7. Instead of hoping to wake up an hour early to run every morning, but hitting your snooze fifteen times every day for fifteen weeks in a row, why not use that hour at the end of the day when you are already awake to read the Bible more? Or even just to read more?
  8. Instead of merely wishing you had better friendships (and even whining to your mom or spouse about it), why not actually pick up your phone this year to call someone you miss? Someone you haven’t really talked to since both of your lives got busy with career, kids, and chaos? Why not go ahead and plan that night out?
  9. Instead of thinking you’ll go reconcile that relationship someday in the far-off future, why not do it this year?
  10. On the other hand, instead of putting up with that abusive and dysfunctional person in your life for one more day, why not put up healthy boundaries TODAY and see where you are a year from now?
  11. Instead of driving yourself into the ground to get that promotion at work, missing out on irreplaceable family and friend time, what if you actually got to know your co-workers in the cubicle next to you?
  12. Instead of hoping to finally landscape that front yard, how about you walk across the street and actually meet your neighbors?
  13. Instead of, instead of, instead of…Well, you get the picture.

Yes, it can be the year that you finally ditch those crappy resolutions that you never, ever keep and never will, that suck your self-esteem, wreak havoc on your self-worth, and keep you fixated on the shallow. It can be THE year for you. The year of relationships. Of reconciliation. Recovery. Generosity. Selflessness. Depth. Of the things that actually really do count for something in this life.

Because in the end, and it will come—it always does, what does it matter if you have the perfect body on the outside yet have bitterness, spite, envy, or loneliness in your heart? What does it mean if you build up your physique but haven’t built up your kids? What does it count for if you start to like the way you look but never look a stranger in the eye?

Sure, I’d like to be fit and trim again. (Who wouldn’t?) But if I’m honest about what really counts, I’d rather be generous with my love, aware of others’ needs, in tune to those around me. So I’m resolving THIS. Because these are things I can easily resolve to do…and actually easily do. And you know what? It really won’t even suck in the process. In fact, come December 31st of this year, we’re going to feel a thousand times better about ourselves, Muffin Tops and all. I guarantee it. You with me?

Exercise daily in God—no spiritual flabbiness, please! Workouts in the gymnasium are useful, but a disciplined life in God is far more so, making you fit both today and forever. You can count on this. Take it to heart. This is why we’ve thrown ourselves into this venture so totally. -1 Timothy 4:7-8, The Message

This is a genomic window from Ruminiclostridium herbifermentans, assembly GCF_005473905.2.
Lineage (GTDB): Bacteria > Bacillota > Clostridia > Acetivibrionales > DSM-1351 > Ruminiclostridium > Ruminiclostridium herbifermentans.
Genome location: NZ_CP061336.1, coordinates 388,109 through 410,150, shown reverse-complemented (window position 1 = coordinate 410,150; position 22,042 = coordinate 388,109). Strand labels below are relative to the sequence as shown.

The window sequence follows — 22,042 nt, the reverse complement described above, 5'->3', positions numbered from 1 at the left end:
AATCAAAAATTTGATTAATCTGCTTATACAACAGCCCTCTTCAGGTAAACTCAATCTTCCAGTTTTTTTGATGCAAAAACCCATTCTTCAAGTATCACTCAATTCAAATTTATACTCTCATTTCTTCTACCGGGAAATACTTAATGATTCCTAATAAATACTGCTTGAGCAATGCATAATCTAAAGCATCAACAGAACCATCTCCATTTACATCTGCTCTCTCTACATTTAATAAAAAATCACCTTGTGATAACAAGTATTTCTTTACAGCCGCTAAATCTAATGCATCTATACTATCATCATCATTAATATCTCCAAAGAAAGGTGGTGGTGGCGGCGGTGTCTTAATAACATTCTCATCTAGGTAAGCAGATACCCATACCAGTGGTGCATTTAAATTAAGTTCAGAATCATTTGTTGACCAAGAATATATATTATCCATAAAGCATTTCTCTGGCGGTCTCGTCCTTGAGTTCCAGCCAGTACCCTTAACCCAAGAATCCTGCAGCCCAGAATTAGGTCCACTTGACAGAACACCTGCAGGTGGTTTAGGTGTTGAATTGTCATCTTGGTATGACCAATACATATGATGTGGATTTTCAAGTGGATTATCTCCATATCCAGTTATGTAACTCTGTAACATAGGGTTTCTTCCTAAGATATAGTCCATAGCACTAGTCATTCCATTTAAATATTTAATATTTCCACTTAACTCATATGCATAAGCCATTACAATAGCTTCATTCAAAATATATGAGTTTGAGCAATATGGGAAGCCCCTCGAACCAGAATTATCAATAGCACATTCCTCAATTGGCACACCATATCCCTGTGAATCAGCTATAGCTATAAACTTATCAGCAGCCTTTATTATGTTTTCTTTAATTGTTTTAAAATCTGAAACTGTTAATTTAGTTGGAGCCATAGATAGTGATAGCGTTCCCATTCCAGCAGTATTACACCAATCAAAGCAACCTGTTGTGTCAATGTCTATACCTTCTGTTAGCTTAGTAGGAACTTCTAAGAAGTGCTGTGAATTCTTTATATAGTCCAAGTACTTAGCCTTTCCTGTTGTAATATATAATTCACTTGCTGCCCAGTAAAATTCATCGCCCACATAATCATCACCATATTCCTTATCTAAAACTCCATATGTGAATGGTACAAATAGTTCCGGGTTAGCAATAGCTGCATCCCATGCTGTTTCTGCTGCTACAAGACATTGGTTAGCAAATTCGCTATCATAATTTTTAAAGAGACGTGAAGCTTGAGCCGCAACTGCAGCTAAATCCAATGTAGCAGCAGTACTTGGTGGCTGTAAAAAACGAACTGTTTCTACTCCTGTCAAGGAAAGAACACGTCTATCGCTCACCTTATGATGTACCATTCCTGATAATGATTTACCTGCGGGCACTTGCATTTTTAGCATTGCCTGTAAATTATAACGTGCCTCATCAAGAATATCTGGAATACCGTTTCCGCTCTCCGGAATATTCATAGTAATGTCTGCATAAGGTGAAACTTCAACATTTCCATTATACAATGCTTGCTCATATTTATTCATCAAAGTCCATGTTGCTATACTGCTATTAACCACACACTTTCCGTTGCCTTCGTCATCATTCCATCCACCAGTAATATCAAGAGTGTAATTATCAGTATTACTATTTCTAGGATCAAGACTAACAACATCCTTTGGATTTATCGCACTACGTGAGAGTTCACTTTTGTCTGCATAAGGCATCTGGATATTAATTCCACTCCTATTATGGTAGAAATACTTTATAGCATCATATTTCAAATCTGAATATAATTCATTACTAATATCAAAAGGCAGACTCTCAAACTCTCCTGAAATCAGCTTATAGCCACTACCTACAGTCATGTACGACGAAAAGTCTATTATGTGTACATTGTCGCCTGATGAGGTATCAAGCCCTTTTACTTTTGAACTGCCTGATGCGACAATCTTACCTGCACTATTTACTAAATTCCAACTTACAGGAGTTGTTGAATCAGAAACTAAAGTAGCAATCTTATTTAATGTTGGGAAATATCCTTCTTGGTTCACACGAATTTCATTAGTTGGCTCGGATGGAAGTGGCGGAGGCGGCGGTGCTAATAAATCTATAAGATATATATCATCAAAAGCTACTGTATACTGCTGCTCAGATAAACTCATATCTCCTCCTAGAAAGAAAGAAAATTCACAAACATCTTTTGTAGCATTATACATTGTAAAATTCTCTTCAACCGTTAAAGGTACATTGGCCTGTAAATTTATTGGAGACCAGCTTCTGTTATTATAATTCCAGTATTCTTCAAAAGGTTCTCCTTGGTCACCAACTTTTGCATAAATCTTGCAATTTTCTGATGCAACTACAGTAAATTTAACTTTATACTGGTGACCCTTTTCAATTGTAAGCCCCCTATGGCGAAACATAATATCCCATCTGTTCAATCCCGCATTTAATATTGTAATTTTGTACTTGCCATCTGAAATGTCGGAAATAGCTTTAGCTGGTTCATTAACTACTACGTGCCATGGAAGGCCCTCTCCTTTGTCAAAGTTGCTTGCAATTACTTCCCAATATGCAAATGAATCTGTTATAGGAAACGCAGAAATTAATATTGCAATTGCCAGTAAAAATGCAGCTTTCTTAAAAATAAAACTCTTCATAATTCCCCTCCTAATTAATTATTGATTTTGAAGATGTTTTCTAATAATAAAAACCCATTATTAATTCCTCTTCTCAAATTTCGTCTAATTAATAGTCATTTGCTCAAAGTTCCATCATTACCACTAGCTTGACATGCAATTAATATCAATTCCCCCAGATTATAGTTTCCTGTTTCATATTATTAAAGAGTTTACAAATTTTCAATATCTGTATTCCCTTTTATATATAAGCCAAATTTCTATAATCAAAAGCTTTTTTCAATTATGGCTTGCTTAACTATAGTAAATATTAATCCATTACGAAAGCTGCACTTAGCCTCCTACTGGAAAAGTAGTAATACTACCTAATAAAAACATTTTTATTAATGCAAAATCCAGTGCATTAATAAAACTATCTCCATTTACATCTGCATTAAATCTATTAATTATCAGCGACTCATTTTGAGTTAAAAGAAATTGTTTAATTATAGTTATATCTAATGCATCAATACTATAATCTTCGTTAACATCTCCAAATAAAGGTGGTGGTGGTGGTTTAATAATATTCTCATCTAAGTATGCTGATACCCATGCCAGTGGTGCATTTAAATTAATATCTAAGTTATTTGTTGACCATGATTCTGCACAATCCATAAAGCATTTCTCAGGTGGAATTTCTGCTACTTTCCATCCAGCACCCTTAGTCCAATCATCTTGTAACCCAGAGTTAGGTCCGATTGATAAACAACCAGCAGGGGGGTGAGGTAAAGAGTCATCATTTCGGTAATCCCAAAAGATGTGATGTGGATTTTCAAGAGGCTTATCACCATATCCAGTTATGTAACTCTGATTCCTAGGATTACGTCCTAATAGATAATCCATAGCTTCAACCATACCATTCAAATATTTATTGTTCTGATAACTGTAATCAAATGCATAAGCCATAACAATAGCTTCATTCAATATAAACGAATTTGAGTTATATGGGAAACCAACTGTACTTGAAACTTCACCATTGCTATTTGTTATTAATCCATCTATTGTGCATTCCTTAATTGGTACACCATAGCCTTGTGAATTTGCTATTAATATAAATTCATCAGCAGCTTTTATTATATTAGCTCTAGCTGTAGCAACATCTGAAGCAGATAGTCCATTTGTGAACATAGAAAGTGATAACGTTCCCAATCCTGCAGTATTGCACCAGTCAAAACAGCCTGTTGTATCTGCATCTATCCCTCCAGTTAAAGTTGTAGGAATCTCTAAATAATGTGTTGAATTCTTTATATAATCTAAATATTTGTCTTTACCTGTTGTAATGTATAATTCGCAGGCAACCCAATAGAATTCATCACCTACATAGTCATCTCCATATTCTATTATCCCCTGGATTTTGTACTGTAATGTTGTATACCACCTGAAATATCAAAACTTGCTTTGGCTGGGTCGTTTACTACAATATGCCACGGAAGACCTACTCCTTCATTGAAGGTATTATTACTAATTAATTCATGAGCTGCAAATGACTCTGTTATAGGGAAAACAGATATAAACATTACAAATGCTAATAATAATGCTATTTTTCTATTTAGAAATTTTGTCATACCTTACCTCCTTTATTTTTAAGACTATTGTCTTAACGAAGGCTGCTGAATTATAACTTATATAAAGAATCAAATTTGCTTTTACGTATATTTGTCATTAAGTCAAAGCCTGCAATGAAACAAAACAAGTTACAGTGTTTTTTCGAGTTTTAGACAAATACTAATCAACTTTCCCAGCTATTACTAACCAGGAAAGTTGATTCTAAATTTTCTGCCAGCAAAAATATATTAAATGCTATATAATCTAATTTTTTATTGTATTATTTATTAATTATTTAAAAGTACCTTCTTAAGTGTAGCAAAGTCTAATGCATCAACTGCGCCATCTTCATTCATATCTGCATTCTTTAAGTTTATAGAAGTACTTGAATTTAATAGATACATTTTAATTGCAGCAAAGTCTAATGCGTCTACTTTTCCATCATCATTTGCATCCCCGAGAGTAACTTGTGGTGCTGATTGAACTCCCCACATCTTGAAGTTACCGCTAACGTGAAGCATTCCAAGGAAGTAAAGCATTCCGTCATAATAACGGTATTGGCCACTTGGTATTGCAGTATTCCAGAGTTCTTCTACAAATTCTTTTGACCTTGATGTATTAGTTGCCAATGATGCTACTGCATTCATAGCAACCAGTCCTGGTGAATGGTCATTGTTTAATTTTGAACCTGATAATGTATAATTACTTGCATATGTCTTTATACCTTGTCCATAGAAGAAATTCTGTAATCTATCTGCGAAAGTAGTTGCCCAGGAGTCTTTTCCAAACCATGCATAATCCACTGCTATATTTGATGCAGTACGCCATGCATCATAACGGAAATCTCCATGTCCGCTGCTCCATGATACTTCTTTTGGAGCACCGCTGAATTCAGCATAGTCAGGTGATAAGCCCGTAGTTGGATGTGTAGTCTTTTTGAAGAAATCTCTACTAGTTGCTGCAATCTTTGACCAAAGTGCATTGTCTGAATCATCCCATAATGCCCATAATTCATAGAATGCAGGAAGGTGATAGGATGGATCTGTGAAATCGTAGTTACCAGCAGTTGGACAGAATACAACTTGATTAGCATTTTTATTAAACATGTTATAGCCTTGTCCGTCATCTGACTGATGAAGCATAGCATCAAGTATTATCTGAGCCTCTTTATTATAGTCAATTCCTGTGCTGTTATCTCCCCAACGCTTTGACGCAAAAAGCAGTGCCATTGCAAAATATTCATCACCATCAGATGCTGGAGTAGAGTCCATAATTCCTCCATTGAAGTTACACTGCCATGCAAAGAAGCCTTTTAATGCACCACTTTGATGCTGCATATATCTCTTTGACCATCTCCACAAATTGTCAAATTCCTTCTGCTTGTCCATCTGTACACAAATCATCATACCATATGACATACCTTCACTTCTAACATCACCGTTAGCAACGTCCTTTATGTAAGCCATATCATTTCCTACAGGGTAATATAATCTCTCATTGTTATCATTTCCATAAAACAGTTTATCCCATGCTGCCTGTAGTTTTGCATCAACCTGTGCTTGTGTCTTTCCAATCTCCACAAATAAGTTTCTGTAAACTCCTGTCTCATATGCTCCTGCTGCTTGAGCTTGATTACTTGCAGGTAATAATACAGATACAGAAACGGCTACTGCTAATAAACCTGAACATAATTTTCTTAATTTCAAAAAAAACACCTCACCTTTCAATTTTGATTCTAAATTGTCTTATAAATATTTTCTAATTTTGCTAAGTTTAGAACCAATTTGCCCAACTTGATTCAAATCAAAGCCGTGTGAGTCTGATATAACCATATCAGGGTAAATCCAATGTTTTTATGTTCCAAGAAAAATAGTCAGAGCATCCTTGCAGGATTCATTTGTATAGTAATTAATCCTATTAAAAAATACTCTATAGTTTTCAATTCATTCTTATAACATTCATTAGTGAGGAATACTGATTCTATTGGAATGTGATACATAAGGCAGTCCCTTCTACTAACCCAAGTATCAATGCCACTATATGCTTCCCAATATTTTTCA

P.S.—Because I know it’s coming—If your New Year’s Resolution is going to literally save your life, then by all means KEEP IT. And get a real plan to do so. You’re smoking? Stop. Drinking too much? Get help and stop it. Morbidly obese? See your doctor now and get to the gym. Duh. Because if you do, then next year you’ll actually be here to make a resolution that counts for more than your health.

P.P.S. If you already have the perfect body and just can’t get enough of the gym, well, I’m happy for you. No, I really am. Keep it up. But don’t neglect the things that really do matter in this life. Your body will one day rot. It will. But your soul and the impact you have on this world, well, they will live on forever.

7 thoughts on “Resolve THIS:

  1. Susan Bingham

    Thanks Heidi. This was along my line of thinking. I always say lose weight and “yada yada.” Your post was what I had been trying to wrap my mind around. Thanks for the encouraging nudge!!!

    Reply

  2. Pam

    Heidi,
    Thank you for a look at what real and accomplishable resolutions can do. Too often I find myself so frustrated for making resolutions that I know I won’t do. But you have given me different ideas on what I can do if I just quit thinking about myself and how hard or bad my life is. It is time to think about how other people would be so happy to live where I live and have the things I have. I need to be willing to give to the people in this world more of myself and my possessions.

    Reply

  3. Nancy

    Thank you. Thank you. Thank you. What a world it will be come December 31, 2014 if/when we put your wise words into practice. Brought tears to my eyes just imagining it.

    Reply

  4. Karla Marie

    Just the conversation my hub and I had on New Year’s Eve! We just want to be BETTER at what we are already doing and you say get over “ourselves”!

    Reply

  5. Marjorie

    99.9% of the arguments my husband and I have are a result of communication breakdown. One thing that helps me is this: If my point is not being received in the right way, I keep saying it in a different way.

    Amen on the word always and never too!

    Reply